Title
Microfilament analyzer, an image analysis tool for quantifying fibrillar orientation, reveals changes in microtubule organization during gravitropism Microfilament analyzer, an image analysis tool for quantifying fibrillar orientation, reveals changes in microtubule organization during gravitropism
Author
Faculty/Department
Faculty of Sciences. Biology
Faculty of Sciences. Physics
Publication type
article
Publication
Oxford ,
Subject
Physics
Biology
Source (journal)
The plant journal. - Oxford
Volume/pages
74(2013) :6 , p. 1045-1058
ISSN
0960-7412
ISI
000320101200012
Carrier
E
Target language
English (eng)
Full text (Publishers DOI)
Affiliation
University of Antwerp
Abstract
Image acquisition is an important step to study cytoskeleton organization. As visual interpretations and manual measurements of the digital images are prone to errors and require a great amount of time, a freely available software package named MicroFilament Analyzer (MFA) was developed. The goal was to provide a tool that facilitates high-throughput analysis to determine the orientation of filamentous structures on digital images in a more standardized, objective and repeatable way. Here, the rationale and applicability of the program is demonstrated by analyzing the microtubule patterns in epidermal cells of control and gravistimulated Arabidopsis thaliana roots. Differential expansion of cells on either side of the root results in a downward bending of the root tip. As cell expansion depends on the properties of the cell wall, this could imply a differential orientation of cellulose microfibrils. As cellulose deposition is orchestrated by cortical microtubules, the microtubule patterns were analyzed. The MFA program detects the filamentous structures on the image and identifies the main orientation(s) within individual cells. This revealed four distinguishable microtubule patterns in root epidermal cells. The analysis indicated that gravitropic stimulation and developmental age are both significant factors that determine microtubule orientation. Moreover, the data show that an altered microtubule pattern does not precede differential expansion. Other possible applications are illustrated as well, including field emission scanning electron micrographs (FESEM) of cellulose microfibrils in plant cell walls and images of fluorescent actin.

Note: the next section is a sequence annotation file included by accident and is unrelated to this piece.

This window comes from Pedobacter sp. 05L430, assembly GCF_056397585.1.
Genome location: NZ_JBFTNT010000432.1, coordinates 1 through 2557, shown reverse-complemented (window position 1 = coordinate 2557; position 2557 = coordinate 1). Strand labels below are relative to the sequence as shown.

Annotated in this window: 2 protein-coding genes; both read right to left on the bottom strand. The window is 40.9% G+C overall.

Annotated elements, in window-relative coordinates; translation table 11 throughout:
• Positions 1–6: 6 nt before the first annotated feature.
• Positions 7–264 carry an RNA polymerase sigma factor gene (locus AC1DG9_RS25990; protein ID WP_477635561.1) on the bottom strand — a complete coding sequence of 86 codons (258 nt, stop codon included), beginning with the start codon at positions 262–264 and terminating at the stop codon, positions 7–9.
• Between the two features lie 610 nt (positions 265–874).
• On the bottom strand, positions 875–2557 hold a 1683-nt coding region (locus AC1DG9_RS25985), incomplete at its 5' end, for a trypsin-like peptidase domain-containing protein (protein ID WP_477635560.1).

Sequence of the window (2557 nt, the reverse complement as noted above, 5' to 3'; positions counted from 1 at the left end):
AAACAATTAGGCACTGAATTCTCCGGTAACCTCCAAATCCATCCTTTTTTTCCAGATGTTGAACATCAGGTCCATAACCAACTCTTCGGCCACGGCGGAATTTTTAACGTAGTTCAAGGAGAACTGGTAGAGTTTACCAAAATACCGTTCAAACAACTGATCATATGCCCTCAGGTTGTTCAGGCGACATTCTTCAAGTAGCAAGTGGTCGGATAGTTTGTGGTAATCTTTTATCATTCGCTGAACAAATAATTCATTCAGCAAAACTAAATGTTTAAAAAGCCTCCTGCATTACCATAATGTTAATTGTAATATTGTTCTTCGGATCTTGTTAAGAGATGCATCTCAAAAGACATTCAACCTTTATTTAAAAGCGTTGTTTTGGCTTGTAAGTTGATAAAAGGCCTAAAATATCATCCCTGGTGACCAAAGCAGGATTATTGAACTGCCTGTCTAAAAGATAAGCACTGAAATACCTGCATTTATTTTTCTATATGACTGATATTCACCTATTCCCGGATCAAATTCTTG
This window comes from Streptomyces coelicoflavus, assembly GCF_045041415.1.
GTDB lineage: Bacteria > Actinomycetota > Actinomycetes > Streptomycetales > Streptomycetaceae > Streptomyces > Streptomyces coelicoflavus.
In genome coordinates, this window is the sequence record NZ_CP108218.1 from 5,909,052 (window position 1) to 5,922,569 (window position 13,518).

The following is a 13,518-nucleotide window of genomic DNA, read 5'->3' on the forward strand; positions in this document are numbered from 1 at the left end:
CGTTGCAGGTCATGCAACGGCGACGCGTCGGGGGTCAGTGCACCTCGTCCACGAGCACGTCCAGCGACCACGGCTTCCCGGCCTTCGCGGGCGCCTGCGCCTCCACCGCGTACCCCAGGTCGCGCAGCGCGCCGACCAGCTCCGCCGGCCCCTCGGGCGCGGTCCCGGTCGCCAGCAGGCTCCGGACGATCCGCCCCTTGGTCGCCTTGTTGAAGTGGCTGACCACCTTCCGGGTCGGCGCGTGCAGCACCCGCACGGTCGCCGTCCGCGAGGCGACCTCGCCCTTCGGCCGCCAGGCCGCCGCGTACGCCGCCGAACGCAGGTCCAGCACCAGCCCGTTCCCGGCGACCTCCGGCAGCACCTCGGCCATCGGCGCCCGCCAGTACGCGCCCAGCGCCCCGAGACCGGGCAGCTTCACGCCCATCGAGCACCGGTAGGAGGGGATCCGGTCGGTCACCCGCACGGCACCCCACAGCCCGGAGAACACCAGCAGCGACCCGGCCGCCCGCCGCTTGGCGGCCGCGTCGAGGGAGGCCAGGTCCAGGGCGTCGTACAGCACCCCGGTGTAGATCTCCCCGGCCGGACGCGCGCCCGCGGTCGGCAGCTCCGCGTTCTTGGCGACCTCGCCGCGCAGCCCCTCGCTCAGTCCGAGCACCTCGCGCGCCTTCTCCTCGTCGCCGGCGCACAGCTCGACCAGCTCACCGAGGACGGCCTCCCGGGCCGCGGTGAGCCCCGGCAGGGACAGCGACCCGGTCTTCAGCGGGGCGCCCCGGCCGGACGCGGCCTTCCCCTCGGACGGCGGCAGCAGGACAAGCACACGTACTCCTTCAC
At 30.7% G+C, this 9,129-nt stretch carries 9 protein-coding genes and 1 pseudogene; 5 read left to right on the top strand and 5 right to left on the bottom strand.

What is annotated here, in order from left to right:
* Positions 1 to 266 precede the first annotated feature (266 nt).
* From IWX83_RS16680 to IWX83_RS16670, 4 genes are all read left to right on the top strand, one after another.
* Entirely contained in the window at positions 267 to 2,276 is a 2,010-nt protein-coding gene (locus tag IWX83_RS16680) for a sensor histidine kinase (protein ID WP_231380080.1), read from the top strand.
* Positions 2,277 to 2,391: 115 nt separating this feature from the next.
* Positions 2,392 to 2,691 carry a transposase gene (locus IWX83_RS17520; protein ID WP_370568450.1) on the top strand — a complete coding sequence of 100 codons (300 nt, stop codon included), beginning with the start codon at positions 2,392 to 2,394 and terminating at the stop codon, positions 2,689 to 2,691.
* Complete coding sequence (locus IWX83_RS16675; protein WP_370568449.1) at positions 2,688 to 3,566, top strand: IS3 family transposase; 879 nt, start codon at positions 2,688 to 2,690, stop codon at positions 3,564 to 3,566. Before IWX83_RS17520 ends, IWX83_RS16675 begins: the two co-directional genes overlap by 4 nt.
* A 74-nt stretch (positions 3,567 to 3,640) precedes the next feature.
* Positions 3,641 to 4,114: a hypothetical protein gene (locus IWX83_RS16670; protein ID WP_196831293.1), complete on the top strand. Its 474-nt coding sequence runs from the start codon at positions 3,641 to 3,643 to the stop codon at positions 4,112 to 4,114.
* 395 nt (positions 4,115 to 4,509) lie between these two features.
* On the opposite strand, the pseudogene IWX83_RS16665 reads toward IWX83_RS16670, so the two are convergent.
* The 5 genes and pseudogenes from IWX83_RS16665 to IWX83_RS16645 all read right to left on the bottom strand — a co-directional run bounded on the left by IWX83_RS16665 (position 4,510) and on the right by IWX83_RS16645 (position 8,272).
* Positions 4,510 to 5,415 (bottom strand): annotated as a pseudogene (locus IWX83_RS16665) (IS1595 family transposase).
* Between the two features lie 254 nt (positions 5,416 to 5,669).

E-info
https://repository.uantwerpen.be/docman/iruaauth/02e180/671bcce4e8a.pdf
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